A compelling and contrary account of the Battle of Hastings on October 14, 1066, the most famous day in English history.
Harriet Harvey Woods fascinating and accessible book will change forever our view of the Norman conquest of England. Although the prevailing view is that the invaders brought culture and enlightenment to England, Harvey Wood argues that the Normans aggressive and illegal attack actually destroyed a highly developed civilization with long-established political institutions and sophisticated art forms.
The Battle of Hastings explores the background and lead-up to the invasion as well as the motives of the leading players, the state of warfare in England and Normandy in 1066, and the battle itself. King Harold ought to have won the battle of Hastings and enjoyed a peaceful and enlightened reign; The Battle of Hastings shows that the result could just as easily have gone the other way. This gripping book reveals how and why England came to be defeated on October 14, 1066, and what the country lost as a result.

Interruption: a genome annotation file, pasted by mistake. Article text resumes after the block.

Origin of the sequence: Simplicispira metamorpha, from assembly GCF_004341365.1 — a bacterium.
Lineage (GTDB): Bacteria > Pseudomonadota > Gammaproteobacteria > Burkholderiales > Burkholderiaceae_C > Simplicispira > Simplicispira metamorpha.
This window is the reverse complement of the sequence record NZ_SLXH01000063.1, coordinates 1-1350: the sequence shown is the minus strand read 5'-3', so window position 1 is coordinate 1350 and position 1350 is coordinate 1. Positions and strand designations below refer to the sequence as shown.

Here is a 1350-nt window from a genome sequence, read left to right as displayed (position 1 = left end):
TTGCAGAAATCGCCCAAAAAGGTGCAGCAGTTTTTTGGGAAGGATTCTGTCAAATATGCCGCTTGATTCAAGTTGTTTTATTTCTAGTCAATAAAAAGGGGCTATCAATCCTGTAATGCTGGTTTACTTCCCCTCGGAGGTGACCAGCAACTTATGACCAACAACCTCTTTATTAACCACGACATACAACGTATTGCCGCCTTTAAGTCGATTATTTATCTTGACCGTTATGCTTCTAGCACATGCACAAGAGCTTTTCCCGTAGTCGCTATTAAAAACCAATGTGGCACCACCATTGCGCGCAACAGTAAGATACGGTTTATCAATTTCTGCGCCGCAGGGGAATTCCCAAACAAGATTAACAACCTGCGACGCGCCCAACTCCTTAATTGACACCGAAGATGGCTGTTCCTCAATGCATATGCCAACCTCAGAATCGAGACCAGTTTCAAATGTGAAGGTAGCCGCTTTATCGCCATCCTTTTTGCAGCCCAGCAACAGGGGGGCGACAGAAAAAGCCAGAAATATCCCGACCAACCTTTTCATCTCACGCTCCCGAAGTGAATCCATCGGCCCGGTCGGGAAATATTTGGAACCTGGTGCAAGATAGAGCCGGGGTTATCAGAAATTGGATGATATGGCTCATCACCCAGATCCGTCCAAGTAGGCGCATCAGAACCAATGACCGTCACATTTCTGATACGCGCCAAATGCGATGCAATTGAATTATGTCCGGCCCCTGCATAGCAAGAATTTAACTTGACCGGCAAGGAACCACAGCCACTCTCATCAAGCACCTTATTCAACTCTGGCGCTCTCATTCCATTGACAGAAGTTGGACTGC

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Sound quality is very poor
The book and the information it contains is fairly good. Very good detail and interesting retelling of the events leading up to Hastings. But the sound quality is very poor. The sound keeps fading out. The narrator is okay but a bit monotone, making it hard to keep the details straight. Mostly though the fading sound is what has made this hard to listen to. Pronunciation is also a bit off. Bruges is not pronounced with an s.
Maybe, depends on the subject
Mispronunciation of some words such as Bruges, a monotone and seeming boredom with the text. The sound quality was VERY poor. It keeps fading out and in.
Detail was good and I would probably by the print to try again
OK, but might be better read, than listened to
- Daniel T. Campbell